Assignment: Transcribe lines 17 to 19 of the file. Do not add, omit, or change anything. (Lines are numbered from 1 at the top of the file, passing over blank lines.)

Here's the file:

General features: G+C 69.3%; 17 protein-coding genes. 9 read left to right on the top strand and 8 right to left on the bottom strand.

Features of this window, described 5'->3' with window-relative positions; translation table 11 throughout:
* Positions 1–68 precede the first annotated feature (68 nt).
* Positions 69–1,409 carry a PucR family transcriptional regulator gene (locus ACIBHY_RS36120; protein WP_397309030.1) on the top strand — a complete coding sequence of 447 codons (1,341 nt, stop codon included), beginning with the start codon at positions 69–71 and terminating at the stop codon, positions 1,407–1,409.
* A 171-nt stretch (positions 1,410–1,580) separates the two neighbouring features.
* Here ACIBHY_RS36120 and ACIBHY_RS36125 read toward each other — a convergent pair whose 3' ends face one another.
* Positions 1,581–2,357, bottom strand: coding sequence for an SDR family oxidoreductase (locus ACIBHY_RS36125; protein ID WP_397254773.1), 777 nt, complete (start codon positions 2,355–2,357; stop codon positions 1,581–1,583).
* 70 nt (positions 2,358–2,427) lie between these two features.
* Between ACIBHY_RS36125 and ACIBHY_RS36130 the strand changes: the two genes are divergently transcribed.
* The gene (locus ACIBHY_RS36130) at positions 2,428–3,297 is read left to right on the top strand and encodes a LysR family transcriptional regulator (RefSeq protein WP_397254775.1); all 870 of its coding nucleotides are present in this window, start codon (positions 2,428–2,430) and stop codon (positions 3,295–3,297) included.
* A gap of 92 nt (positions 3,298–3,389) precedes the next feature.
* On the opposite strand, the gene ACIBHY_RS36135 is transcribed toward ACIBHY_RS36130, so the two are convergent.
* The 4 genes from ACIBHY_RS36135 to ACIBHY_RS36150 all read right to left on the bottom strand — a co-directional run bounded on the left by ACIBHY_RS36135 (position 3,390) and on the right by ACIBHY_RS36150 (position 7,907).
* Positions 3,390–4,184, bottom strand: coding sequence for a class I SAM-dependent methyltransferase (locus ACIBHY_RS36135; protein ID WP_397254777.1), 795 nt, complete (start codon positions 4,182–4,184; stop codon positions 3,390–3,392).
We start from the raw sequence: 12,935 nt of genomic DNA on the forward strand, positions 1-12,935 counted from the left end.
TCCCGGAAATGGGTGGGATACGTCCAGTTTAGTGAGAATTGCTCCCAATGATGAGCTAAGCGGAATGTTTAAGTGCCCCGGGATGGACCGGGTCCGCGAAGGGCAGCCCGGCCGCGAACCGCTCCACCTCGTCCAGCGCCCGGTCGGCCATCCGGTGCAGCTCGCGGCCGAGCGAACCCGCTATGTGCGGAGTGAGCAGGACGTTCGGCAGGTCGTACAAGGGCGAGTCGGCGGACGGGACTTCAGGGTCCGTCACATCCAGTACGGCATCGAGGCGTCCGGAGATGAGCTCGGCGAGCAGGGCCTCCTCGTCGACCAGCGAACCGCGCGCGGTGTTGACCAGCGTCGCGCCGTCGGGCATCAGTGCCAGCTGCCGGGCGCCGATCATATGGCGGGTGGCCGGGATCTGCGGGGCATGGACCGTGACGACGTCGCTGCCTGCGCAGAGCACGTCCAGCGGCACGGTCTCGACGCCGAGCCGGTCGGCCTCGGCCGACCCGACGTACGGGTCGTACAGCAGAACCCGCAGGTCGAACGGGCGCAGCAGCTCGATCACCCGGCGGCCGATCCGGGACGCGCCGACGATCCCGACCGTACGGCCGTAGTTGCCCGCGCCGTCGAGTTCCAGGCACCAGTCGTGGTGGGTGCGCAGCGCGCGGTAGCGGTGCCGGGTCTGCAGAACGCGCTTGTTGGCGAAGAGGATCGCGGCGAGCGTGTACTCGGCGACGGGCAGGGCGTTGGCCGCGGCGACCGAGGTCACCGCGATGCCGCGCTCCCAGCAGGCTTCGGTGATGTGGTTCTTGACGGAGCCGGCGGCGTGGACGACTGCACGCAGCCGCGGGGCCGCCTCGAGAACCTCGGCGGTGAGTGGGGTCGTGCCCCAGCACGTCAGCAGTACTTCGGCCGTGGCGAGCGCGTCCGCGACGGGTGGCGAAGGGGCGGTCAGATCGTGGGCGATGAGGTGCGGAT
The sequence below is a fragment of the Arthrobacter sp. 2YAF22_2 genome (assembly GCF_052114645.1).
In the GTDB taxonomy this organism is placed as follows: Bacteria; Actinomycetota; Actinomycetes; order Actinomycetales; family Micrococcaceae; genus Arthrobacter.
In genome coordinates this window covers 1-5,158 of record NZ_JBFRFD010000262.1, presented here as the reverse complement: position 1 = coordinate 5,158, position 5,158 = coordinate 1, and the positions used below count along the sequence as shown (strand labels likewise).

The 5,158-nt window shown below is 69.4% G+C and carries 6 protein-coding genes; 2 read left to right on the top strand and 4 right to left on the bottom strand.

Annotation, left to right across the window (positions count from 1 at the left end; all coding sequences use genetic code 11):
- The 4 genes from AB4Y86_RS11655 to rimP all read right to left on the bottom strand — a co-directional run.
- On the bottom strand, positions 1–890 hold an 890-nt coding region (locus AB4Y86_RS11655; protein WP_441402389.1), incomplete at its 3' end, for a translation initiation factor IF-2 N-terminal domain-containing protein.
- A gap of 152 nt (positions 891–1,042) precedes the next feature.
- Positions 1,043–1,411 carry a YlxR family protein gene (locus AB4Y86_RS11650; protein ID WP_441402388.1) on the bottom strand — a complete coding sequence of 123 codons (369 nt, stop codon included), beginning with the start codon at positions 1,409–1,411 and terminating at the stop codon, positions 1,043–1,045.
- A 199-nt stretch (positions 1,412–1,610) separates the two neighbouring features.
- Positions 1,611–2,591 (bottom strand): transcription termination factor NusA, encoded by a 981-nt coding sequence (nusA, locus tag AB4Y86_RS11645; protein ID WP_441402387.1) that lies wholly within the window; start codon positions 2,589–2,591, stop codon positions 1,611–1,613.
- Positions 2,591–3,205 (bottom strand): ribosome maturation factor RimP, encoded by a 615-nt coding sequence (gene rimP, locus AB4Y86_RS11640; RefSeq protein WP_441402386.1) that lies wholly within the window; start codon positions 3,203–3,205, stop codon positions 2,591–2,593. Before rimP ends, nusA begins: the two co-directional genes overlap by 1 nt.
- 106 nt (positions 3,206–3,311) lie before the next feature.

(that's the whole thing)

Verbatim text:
The sequence below is a fragment of the Arthrobacter sp. 2YAF22_2 genome (assembly GCF_052114645.1).
In the GTDB taxonomy this organism is placed as follows: Bacteria; Actinomycetota; Actinomycetes; order Actinomycetales; family Micrococcaceae; genus Arthrobacter.
In genome coordinates this window covers 1-5,158 of record NZ_JBFRFD010000262.1, presented here as the reverse complement: position 1 = coordinate 5,158, position 5,158 = coordinate 1, and the positions used below count along the sequence as shown (strand labels likewise).